The suitability of Glass Polyalkenoate Cements (GPCs) for orthopaedic applications is retarded by the presence in the glass phase of aluminum, a neurotoxin. Unfortunately, the aluminum ion plays an integral role in the setting process of GPCs and its absence is likely to hinder cement formation. However, the authors have previously shown that aluminum-free GPCs may be formulated based on calcium zinc silicate glasses and these novel materials exhibit significant potential as hard tissue biomaterials. However, there is no data available on the structure of these glasses. 29Si MAS-NMR, differential thermal analysis (DTA), X-ray diffraction (XRD), and network crosslink density (CLD) calculations were used to characterize the structure of five calcium zinc silicate glasses and relate glass structure to reactivity. The results indicate that glasses capable of forming Zn-GPCs are predominantly Q2/Q3 in structure with corresponding network crosslink densities greater than 2. The correlation of CLD and MAS-NMR results indicate the primary role of zinc in these simple glass networks is as a network modifier and not an intermediate oxide; this fact will allow for more refined glass compositions, with less reactive structures, to be formulated in the future. © Springer Science + Business Media, LLC 2006.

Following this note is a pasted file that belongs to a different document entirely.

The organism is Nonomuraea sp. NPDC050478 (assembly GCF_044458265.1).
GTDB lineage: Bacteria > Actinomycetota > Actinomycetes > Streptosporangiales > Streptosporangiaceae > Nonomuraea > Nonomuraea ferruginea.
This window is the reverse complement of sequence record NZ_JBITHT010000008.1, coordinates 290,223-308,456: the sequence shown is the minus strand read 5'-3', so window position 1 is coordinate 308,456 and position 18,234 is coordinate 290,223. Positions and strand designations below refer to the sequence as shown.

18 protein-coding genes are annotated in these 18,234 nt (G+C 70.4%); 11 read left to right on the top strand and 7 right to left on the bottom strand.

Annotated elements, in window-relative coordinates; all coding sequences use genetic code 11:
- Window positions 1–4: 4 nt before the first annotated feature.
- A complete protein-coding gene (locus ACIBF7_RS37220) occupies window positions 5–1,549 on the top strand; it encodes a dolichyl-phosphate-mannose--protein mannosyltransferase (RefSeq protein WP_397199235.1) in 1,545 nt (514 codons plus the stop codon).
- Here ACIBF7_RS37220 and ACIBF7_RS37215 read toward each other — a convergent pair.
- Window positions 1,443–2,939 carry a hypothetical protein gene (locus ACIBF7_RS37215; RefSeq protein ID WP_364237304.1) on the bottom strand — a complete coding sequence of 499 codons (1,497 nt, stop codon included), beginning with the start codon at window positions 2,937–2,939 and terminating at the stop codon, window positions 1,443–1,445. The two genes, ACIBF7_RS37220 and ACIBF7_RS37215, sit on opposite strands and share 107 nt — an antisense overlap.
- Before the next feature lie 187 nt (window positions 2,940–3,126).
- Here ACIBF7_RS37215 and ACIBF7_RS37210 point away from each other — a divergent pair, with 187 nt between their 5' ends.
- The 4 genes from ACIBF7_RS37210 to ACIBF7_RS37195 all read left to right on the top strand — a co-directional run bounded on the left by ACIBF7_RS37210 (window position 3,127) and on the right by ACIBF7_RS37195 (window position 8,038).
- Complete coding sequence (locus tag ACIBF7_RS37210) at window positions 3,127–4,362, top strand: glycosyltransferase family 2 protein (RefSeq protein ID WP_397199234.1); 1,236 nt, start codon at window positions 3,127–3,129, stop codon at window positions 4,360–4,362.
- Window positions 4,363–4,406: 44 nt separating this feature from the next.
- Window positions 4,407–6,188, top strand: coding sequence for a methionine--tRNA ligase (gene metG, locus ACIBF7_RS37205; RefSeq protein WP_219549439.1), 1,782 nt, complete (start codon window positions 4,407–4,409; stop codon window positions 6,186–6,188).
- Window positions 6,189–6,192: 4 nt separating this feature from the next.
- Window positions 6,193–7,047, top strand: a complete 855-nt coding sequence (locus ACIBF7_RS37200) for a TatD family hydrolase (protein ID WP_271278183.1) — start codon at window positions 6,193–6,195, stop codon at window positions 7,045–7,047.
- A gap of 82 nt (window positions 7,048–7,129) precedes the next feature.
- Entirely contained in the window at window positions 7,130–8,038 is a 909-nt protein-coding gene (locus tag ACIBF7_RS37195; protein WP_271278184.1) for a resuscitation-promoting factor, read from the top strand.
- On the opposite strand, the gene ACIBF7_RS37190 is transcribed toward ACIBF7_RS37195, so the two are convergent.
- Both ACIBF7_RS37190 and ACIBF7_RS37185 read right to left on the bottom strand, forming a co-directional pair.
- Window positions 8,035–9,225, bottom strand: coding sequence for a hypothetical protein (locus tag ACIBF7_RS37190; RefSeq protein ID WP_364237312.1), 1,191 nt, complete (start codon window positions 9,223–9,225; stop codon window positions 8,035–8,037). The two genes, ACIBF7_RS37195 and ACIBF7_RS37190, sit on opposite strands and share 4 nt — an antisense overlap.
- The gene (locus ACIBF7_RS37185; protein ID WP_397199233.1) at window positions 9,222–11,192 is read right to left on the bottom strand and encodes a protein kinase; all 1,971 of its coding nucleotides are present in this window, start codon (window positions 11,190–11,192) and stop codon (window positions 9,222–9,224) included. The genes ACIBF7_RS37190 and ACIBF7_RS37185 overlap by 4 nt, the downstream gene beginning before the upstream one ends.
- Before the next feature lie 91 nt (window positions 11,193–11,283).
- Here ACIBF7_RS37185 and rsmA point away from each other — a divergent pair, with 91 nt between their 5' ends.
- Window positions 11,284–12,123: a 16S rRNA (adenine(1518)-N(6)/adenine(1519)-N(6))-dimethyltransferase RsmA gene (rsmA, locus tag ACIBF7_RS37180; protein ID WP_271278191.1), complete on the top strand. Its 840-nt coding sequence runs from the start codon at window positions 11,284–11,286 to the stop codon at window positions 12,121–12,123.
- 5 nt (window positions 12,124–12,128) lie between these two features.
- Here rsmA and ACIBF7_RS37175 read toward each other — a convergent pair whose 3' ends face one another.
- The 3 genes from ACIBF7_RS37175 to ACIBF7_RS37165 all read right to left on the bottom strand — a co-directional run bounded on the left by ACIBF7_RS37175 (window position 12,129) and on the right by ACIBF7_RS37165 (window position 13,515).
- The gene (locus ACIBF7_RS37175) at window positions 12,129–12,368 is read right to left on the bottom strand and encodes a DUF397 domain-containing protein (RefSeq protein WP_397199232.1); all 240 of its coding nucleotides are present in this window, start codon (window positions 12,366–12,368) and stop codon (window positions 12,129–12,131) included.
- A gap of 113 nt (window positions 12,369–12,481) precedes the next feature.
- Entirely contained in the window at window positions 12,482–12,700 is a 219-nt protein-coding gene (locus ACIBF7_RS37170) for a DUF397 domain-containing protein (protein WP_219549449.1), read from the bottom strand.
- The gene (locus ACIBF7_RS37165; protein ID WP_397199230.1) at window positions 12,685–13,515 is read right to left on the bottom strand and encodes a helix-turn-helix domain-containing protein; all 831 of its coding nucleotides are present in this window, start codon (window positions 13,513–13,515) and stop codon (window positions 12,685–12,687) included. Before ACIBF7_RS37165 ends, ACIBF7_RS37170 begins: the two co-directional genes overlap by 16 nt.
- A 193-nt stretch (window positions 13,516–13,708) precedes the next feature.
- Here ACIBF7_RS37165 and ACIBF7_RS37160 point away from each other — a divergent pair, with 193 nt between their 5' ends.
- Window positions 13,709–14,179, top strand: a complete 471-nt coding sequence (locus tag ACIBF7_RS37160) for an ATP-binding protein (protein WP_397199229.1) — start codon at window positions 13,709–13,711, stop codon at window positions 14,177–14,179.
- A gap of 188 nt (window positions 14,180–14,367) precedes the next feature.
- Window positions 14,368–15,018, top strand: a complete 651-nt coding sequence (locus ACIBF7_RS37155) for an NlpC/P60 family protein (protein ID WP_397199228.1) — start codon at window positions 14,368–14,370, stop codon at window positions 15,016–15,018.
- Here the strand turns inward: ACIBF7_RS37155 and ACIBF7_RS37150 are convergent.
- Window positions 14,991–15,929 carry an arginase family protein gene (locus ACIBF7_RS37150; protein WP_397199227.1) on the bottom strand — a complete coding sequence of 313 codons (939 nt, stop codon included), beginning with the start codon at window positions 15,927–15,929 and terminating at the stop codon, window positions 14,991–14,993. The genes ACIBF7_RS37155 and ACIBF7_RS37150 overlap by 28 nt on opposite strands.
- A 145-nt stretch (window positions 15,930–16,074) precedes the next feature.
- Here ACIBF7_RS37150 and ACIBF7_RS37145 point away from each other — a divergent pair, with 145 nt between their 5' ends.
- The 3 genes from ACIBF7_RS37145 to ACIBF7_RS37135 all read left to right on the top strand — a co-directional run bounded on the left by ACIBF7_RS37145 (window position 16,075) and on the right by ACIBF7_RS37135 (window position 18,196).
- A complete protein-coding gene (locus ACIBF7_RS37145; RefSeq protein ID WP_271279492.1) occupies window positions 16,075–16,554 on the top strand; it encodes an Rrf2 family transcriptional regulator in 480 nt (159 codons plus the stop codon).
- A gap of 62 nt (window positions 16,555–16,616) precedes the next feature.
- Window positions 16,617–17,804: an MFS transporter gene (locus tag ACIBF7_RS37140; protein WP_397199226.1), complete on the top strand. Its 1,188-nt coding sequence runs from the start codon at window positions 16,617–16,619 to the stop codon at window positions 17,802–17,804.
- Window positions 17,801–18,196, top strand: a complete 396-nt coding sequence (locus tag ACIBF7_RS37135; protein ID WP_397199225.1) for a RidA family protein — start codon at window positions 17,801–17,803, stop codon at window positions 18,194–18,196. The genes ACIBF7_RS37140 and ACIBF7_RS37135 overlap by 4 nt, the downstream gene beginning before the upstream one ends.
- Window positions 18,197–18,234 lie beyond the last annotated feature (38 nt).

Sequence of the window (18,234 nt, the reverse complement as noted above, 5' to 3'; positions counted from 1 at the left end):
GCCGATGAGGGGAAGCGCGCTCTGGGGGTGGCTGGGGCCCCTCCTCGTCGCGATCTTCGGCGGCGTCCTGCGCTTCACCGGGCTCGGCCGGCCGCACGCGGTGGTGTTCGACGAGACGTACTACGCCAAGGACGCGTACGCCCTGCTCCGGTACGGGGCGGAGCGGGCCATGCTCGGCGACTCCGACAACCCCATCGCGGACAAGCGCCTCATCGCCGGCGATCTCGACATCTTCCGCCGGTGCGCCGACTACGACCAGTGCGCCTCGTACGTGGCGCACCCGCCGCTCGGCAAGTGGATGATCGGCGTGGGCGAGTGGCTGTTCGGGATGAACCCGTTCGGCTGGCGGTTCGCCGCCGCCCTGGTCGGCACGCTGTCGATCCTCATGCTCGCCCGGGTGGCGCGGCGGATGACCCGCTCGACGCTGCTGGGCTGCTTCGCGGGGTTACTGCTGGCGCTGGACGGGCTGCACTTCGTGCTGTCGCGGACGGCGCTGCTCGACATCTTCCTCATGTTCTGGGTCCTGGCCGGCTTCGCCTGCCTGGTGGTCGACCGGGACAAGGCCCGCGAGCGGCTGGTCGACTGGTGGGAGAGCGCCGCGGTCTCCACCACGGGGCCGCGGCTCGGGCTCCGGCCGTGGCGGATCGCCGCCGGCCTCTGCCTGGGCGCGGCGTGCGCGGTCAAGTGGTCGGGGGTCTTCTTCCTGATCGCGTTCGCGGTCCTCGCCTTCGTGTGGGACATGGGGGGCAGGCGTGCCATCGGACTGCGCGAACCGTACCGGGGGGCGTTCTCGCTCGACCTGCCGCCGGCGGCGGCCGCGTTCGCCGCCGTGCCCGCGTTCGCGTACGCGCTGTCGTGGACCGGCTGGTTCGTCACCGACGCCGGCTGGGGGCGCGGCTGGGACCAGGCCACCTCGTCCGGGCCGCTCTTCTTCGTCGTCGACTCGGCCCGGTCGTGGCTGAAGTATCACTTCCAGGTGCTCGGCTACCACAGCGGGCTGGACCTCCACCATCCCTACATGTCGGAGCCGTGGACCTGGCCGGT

Chemical and Biochemical Engineering

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01 May 2006

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